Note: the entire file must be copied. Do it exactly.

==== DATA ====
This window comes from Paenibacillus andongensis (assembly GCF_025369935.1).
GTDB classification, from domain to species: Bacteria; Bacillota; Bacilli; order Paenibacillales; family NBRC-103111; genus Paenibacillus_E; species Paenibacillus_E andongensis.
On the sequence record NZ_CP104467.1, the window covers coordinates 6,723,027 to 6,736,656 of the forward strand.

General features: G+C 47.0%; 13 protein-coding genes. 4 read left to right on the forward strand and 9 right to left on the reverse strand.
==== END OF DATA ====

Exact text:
This window comes from Paenibacillus andongensis (assembly GCF_025369935.1).
GTDB classification, from domain to species: Bacteria; Bacillota; Bacilli; order Paenibacillales; family NBRC-103111; genus Paenibacillus_E; species Paenibacillus_E andongensis.
On the sequence record NZ_CP104467.1, the window covers coordinates 6,723,027 to 6,736,656 of the forward strand.

General features: G+C 47.0%; 13 protein-coding genes. 4 read left to right on the forward strand and 9 right to left on the reverse strand.